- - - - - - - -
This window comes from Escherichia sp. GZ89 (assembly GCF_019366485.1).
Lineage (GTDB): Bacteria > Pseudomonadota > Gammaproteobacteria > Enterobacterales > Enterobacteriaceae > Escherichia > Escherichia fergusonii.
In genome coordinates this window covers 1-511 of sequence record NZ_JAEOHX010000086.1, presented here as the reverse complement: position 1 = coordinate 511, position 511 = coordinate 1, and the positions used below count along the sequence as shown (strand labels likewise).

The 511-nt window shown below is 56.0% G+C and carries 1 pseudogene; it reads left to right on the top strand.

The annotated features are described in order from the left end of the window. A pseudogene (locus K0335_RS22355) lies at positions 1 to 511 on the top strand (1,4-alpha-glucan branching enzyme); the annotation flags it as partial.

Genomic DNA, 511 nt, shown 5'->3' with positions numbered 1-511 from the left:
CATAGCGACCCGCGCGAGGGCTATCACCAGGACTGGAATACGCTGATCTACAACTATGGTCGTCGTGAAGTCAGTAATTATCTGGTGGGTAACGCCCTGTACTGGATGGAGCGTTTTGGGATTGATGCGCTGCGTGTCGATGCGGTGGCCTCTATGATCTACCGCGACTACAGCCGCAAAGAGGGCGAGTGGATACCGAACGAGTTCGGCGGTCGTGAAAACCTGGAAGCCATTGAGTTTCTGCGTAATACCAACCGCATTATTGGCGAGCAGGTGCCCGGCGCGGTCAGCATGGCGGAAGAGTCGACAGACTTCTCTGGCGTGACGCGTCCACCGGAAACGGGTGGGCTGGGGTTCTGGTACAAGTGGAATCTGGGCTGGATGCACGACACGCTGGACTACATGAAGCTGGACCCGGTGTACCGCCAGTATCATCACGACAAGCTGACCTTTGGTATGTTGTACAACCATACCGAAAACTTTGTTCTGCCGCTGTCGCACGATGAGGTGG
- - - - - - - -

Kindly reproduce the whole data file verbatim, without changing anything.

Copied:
This window comes from Escherichia sp. GZ89 (assembly GCF_019366485.1).
Lineage (GTDB): Bacteria > Pseudomonadota > Gammaproteobacteria > Enterobacterales > Enterobacteriaceae > Escherichia > Escherichia fergusonii.
In genome coordinates this window covers 1-511 of sequence record NZ_JAEOHX010000086.1, presented here as the reverse complement: position 1 = coordinate 511, position 511 = coordinate 1, and the positions used below count along the sequence as shown (strand labels likewise).

The 511-nt window shown below is 56.0% G+C and carries 1 pseudogene; it reads left to right on the top strand.

The annotated features are described in order from the left end of the window. A pseudogene (locus K0335_RS22355) lies at positions 1 to 511 on the top strand (1,4-alpha-glucan branching enzyme); the annotation flags it as partial.

Genomic DNA, 511 nt, shown 5'->3' with positions numbered 1-511 from the left:
CATAGCGACCCGCGCGAGGGCTATCACCAGGACTGGAATACGCTGATCTACAACTATGGTCGTCGTGAAGTCAGTAATTATCTGGTGGGTAACGCCCTGTACTGGATGGAGCGTTTTGGGATTGATGCGCTGCGTGTCGATGCGGTGGCCTCTATGATCTACCGCGACTACAGCCGCAAAGAGGGCGAGTGGATACCGAACGAGTTCGGCGGTCGTGAAAACCTGGAAGCCATTGAGTTTCTGCGTAATACCAACCGCATTATTGGCGAGCAGGTGCCCGGCGCGGTCAGCATGGCGGAAGAGTCGACAGACTTCTCTGGCGTGACGCGTCCACCGGAAACGGGTGGGCTGGGGTTCTGGTACAAGTGGAATCTGGGCTGGATGCACGACACGCTGGACTACATGAAGCTGGACCCGGTGTACCGCCAGTATCATCACGACAAGCTGACCTTTGGTATGTTGTACAACCATACCGAAAACTTTGTTCTGCCGCTGTCGCACGATGAGGTGG